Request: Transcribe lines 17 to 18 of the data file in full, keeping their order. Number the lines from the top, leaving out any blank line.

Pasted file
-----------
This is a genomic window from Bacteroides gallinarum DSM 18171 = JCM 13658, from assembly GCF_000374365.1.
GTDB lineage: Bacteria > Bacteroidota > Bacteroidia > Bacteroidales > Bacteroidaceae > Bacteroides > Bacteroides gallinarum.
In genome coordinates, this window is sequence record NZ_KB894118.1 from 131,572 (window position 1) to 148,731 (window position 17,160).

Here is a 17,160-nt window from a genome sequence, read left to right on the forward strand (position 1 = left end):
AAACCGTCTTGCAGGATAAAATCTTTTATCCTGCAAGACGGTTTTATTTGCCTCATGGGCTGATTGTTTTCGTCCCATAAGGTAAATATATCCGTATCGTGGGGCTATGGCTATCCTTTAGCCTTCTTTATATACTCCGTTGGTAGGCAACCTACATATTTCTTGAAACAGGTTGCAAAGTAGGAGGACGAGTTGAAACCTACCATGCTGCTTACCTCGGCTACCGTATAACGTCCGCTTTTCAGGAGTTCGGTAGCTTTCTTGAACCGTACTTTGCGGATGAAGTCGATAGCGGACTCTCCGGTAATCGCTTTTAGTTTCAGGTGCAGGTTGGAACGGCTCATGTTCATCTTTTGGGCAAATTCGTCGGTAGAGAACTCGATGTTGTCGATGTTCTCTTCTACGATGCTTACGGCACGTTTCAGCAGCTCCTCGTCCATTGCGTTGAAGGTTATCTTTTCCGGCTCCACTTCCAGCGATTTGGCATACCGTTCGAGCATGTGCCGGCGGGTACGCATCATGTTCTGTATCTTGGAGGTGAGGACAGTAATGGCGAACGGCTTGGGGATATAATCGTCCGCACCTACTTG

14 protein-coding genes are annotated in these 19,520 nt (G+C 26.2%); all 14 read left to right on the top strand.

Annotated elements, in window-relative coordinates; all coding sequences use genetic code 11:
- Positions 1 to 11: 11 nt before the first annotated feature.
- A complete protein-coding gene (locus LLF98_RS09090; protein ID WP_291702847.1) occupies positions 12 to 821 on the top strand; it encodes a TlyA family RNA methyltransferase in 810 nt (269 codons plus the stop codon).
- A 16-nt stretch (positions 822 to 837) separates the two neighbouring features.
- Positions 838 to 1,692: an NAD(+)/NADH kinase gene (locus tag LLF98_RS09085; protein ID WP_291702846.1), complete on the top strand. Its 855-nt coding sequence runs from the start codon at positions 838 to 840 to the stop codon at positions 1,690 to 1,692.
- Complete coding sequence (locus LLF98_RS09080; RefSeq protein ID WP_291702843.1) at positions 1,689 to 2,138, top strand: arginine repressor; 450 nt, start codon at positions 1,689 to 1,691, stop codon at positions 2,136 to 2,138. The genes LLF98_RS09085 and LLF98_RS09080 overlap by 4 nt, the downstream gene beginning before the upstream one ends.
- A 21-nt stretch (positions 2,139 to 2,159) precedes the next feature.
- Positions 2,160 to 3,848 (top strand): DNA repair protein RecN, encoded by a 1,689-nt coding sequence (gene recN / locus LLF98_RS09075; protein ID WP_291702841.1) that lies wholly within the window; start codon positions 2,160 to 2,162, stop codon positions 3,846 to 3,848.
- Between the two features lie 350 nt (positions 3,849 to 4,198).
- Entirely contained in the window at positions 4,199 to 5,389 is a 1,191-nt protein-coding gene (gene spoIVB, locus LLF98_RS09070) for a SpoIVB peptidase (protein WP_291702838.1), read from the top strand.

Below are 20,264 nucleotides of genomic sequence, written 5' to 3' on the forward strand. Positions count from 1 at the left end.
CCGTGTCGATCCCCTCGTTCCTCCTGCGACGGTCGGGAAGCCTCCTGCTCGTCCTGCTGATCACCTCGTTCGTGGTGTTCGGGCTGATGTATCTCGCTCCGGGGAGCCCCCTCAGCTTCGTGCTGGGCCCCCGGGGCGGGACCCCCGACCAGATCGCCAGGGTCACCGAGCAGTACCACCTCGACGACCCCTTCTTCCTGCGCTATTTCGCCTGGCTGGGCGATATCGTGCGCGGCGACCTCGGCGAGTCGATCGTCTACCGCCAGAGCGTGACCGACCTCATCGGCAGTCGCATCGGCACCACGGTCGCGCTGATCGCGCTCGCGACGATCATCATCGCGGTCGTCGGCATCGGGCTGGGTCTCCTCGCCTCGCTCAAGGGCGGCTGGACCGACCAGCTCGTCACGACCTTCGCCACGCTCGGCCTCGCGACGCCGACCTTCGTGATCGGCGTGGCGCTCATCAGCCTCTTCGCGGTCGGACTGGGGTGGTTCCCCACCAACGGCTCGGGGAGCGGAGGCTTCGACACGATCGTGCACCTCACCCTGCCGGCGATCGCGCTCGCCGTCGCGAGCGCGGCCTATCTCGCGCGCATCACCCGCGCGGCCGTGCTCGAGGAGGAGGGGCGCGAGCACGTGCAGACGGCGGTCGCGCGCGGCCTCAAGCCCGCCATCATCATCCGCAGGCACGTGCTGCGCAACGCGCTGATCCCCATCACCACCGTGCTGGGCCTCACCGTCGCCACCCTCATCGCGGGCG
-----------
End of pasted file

Below are 20,264 nucleotides of genomic sequence, written 5' to 3' on the forward strand. Positions count from 1 at the left end.
CCGTGTCGATCCCCTCGTTCCTCCTGCGACGGTCGGGAAGCCTCCTGCTCGTCCTGCTGATCACCTCGTTCGTGGTGTTCGGGCTGATGTATCTCGCTCCGGGGAGCCCCCTCAGCTTCGTGCTGGGCCCCCGGGGCGGGACCCCCGACCAGATCGCCAGGGTCACCGAGCAGTACCACCTCGACGACCCCTTCTTCCTGCGCTATTTCGCCTGGCTGGGCGATATCGTGCGCGGCGACCTCGGCGAGTCGATCGTCTACCGCCAGAGCGTGACCGACCTCATCGGCAGTCGCATCGGCACCACGGTCGCGCTGATCGCGCTCGCGACGATCATCATCGCGGTCGTCGGCATCGGGCTGGGTCTCCTCGCCTCGCTCAAGGGCGGCTGGACCGACCAGCTCGTCACGACCTTCGCCACGCTCGGCCTCGCGACGCCGACCTTCGTGATCGGCGTGGCGCTCATCAGCCTCTTCGCGGTCGGACTGGGGTGGTTCCCCACCAACGGCTCGGGGAGCGGAGGCTTCGACACGATCGTGCACCTCACCCTGCCGGCGATCGCGCTCGCCGTCGCGAGCGCGGCCTATCTCGCGCGCATCACCCGCGCGGCCGTGCTCGAGGAGGAGGGGCGCGAGCACGTGCAGACGGCGGTCGCGCGCGGCCTCAAGCCCGCCATCATCATCCGCAGGCACGTGCTGCGCAACGCGCTGATCCCCATCACCACCGTGCTGGGCCTCACCGTCGCCACCCTCATCGCGGGCG